High decibels from throbbing traffic and heated haggling in the markets became a cacophony in my ears, swallowing my other senses. Wayward toes attached to bare or sandaled feet; cracked and dry, like the discarded remnants of shell-riddled buildings from past wars, waded cautiously. Feeling like one insignificant piece of a giant puzzle about to be misplaced, I relentlessly glued my eyes on my tall, lanky brother, Ammon. Without him, I’d be lost forever. Three women to a man, veiled and cloaked in light blues and midnight blacks, we made a quartet of our own. Swallowed by the swarm, I desired nothing more than to feel that intimate sensation of air on my naked body. Insecurity and self-consciousness overpowering me, I dragged my scarf entirely over my pale face to disappear. I felt comfortable, it was safe under there.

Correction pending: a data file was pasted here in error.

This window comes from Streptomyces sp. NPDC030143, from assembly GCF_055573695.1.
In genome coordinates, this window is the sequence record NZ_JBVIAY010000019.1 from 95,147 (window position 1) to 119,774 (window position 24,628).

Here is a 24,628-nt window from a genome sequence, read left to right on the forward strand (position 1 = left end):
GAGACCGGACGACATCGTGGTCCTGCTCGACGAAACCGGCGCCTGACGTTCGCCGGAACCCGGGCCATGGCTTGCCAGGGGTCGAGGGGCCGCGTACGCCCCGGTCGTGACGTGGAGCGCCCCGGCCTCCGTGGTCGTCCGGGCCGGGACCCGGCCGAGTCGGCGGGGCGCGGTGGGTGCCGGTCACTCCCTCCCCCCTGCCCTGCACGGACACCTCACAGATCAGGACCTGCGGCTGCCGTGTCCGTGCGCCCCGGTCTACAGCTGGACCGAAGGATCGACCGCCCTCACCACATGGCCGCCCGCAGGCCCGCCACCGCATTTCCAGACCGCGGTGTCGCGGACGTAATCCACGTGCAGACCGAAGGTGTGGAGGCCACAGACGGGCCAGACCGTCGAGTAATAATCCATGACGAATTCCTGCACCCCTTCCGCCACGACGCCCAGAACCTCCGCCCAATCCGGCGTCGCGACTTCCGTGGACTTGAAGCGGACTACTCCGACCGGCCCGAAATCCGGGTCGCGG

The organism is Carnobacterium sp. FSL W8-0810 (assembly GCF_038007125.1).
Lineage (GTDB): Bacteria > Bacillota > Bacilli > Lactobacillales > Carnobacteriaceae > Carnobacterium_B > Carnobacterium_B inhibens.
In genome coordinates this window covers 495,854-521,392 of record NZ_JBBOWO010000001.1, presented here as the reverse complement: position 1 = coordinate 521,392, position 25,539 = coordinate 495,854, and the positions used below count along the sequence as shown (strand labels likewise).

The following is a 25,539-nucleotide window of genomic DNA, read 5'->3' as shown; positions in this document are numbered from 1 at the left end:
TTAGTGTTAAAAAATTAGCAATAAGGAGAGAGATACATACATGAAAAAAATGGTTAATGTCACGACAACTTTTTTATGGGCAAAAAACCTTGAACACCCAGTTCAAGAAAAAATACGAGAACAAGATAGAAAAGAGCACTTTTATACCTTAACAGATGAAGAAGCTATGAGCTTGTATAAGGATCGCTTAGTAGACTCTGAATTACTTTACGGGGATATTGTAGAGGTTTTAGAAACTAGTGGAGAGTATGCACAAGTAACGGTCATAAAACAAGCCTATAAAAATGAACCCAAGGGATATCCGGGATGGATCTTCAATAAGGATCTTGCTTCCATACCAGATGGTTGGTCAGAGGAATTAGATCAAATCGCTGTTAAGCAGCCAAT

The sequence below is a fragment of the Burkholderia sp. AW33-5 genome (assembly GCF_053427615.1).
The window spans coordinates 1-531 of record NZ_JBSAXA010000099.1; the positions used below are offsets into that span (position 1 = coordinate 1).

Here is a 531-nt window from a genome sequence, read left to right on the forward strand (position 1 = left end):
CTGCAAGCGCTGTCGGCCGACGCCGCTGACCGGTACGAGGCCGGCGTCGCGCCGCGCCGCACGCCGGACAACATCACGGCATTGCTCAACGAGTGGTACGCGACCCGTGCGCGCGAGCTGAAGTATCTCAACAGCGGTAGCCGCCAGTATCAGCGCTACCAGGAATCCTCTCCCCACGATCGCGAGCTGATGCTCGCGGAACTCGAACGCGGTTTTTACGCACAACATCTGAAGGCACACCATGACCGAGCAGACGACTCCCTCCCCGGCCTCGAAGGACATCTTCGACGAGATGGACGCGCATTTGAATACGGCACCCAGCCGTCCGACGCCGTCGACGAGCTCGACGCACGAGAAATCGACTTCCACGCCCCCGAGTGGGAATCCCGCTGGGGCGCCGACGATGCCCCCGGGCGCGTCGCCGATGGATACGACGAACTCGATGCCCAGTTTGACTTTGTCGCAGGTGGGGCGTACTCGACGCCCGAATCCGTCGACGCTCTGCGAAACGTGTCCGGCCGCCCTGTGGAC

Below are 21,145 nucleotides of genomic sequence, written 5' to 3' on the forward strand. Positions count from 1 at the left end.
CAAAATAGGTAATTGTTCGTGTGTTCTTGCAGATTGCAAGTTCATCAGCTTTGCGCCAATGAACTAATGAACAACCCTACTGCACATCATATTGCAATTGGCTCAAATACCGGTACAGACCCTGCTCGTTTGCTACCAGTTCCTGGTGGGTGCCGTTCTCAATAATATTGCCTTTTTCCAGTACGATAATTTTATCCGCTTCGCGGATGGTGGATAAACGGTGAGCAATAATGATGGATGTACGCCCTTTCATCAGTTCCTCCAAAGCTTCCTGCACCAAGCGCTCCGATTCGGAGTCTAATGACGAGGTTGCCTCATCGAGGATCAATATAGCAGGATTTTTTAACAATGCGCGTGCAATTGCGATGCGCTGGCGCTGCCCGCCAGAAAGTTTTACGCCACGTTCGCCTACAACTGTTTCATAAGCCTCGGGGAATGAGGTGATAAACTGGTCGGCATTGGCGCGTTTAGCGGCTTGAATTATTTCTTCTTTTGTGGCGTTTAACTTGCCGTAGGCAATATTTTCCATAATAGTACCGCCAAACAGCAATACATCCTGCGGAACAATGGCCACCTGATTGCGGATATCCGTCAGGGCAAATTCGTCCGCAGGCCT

If it weren’t for the black holes of doors and windows in the basic mud block homes, Kabul would be invisible, masked and cowering into the backdrop. We walked the streets, lined with cross-legged moneychangers and their bags of cash bulging out before them. Kebabs, hot and fresh, sizzled on the curb; mouthwatering aromas steamed the already hot air. Pulling out my camera to capture any one of the unique sights, kids would appear from every direction. They would beg, not for money but for the novelty of having their picture taken. Groups of wide-eyed youngsters huddled closely to see a single image. Meanwhile I’d look in the sky to see my own novelty; pods of helicopters and fighter jets rumbled overhead, completely unfaltering the children. It went on for days like this, exploring and interacting but it wasn’t until we reached the town of Kunduz that we would embraced the legendary hospitality of the people.